On http://aws.amazon.com/ebs/pricing/

it says: "EBS Snapshots

[...] For the first snapshot of a volume, Amazon EBS saves a full copy of your data to Amazon S3. For each incremental snapshot, only the changed part of your Amazon EBS volume is saved."

I intend to snapshot some of my instances daily and keep snapshots for 7 days after which the snapshots are destroyed.

What happens when, eventually, I destroy the first snapshot? Will the subsequent snapshots be worthless given the first is no longer available?


When you delete any EBS snapshot, if there's a later snapshot for the same volume, every block in the first snapshot that wasn't included in the later snapshot (because it didn't change) is logically rolled forward (in a sense) into the later snapshot, so the later snapshot is still perfectly valid when any or all earlier snapshots are deleted.

Conceptually, you can also think of the snapshot process consisting of two separate pieces: the compressed,¹ backed-up data that is stored in chunks in Amazon S3² during the snapshot process, and then the snapshot itself, which is only a container of pointers to those chunks of raw data. Every snapshot references a particular archived data chunk for each block of the volume, and those chunks are fetched and reassembled when a snapshot is restored. When a snapshot is deleted, any archived data chunk that is no longer referenced by any other snapshot is purged, but any chunk referenced by any other snapshot... isn't.

So you can freely delete any snapshot in a series, without impacting the validity of earlier or later snapshots. Note, though, that purging snapshots of volumes that don't change much will also not save you very much in monthly snapshot storage fees, because you already are paying very little for them, since they contain very little unique data.

See also:


How to determine actual size of an amazon snapshot?

¹ compressed ...well, maybe. The internal workings of EBS snapshots have always been a black box but when this answer was originally written in 2014, the conventional wisdom held that EBS compressed the backup chunks before storing them in S3. This may have been incorrect all along or may no longer be the case because it subsequently changed -- perhaps due to the fact that compressing already-encrypted data is much less efficient than compressing unencrypted data and EBS volumes are so easy to create with transparent encryption that the prevalence of encrypted volumes made the compression unproductive -- but there does not appear to be any official, documented source currently indicating that the backup data is actually compressed. The actual charge for snapshot storage is almost always substantially less than the logical size of the snapshot, so this particular detail is not necessarily important, but I've striken the word from the original answer, in the interest of accuracy.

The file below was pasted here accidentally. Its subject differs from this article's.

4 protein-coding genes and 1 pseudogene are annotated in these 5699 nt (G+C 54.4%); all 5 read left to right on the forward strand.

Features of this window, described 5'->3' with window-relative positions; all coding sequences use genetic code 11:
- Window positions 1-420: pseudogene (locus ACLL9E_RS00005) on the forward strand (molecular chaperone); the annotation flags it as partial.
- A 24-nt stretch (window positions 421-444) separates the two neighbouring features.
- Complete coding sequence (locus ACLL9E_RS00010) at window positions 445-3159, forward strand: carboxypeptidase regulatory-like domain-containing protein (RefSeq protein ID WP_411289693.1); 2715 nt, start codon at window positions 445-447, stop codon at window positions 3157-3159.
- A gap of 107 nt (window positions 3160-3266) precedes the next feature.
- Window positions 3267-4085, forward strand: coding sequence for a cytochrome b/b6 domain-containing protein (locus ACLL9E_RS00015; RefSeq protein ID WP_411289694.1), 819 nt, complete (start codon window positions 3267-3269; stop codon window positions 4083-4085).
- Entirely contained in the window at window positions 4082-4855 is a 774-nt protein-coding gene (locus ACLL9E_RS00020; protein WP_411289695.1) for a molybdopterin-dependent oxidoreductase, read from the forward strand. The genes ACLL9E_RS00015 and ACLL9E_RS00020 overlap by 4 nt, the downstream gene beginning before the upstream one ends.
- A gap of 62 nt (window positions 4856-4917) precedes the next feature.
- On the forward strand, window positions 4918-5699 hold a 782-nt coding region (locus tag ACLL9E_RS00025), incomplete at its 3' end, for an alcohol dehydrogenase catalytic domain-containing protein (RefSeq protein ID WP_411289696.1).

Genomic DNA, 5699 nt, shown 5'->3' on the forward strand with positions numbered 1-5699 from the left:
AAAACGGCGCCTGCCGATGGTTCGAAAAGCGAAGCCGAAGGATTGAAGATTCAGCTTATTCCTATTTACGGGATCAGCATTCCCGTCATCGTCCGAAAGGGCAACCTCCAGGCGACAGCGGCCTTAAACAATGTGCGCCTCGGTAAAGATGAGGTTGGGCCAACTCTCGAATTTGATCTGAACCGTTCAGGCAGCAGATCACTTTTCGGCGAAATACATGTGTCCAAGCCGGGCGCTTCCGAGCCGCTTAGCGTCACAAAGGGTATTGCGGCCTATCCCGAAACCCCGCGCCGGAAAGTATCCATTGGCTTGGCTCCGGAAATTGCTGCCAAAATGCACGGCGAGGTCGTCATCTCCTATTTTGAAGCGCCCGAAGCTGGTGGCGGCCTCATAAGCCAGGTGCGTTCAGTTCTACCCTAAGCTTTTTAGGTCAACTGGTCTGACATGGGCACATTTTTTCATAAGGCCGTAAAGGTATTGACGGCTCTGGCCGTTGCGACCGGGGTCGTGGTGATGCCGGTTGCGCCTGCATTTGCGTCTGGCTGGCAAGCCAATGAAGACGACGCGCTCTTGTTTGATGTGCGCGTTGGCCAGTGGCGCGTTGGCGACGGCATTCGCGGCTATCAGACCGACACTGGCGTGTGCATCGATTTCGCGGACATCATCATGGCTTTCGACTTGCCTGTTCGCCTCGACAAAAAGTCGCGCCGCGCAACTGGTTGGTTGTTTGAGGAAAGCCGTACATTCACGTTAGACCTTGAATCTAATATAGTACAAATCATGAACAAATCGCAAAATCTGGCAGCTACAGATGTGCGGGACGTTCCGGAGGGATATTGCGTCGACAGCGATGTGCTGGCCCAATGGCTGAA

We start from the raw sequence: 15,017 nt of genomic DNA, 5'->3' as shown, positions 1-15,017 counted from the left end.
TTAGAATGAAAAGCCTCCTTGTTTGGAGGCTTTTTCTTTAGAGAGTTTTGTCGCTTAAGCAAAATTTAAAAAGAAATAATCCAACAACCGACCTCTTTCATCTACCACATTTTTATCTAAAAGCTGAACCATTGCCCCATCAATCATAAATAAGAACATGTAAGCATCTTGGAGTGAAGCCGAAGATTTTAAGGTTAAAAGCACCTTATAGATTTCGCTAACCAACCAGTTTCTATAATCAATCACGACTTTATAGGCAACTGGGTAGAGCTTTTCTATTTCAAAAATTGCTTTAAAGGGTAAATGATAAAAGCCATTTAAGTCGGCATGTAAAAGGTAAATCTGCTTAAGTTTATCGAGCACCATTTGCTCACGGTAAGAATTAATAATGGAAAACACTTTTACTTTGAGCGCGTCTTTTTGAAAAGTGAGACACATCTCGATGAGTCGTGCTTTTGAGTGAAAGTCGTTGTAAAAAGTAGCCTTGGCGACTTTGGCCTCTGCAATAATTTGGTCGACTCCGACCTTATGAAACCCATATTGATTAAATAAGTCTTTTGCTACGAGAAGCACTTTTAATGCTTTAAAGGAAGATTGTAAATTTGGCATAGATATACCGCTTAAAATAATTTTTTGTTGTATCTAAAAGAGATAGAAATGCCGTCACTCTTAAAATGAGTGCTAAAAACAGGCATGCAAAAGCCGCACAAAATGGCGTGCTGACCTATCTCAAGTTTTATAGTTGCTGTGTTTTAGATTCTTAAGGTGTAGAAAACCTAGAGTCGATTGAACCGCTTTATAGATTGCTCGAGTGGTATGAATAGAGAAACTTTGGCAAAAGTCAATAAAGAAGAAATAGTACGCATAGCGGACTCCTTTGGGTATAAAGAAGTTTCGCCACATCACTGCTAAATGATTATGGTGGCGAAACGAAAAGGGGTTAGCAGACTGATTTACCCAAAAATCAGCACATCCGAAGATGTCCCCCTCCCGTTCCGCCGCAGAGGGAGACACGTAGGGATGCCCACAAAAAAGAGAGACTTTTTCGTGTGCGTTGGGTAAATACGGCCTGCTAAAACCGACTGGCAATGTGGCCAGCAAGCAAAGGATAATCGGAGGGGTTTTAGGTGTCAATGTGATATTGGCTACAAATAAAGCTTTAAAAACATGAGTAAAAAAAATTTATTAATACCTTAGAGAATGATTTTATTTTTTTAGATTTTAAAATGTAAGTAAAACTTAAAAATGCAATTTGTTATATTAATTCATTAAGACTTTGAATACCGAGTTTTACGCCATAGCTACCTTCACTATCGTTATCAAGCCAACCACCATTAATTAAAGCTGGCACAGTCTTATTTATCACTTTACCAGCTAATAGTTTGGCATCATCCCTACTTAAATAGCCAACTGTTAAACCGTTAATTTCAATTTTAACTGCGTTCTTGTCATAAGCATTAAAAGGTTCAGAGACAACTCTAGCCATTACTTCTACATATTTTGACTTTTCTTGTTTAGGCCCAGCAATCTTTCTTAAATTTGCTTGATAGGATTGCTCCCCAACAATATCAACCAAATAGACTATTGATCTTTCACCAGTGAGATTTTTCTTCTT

² in Amazon S3 is where snapshot data is stored, but the buckets are owned and controlled by the EC2/EBS service, so the buckets are not visible in the console and the raw snapshot data isn't accessible to the end-user.

  • So the Amazon host, does a LVM (?) snapshot of lets say a 10GB volume. The entire volume (or non-zero blocks at least) are copied to S3. But so far it's not costing us anything..? Later we take another snapshot, where 100MB has changed. We are now charged for 100MB of storage? – Jepper Aug 21 '14 at 20:49
  • Not LVM, it's a raw block device snapshot, with no awareness of the actual filesystem. The first snapshot stores the entire volume, subsequent snapshots store the changes. You pay storage for both. Deleting either of the two will only reduce your cost by the cost of storing the changed blocks. – Michael - sqlbot Aug 21 '14 at 21:29

Your Answer

By clicking “Post Your Answer”, you agree to our terms of service, privacy policy and cookie policy

Not the answer you're looking for? Browse other questions tagged or ask your own question.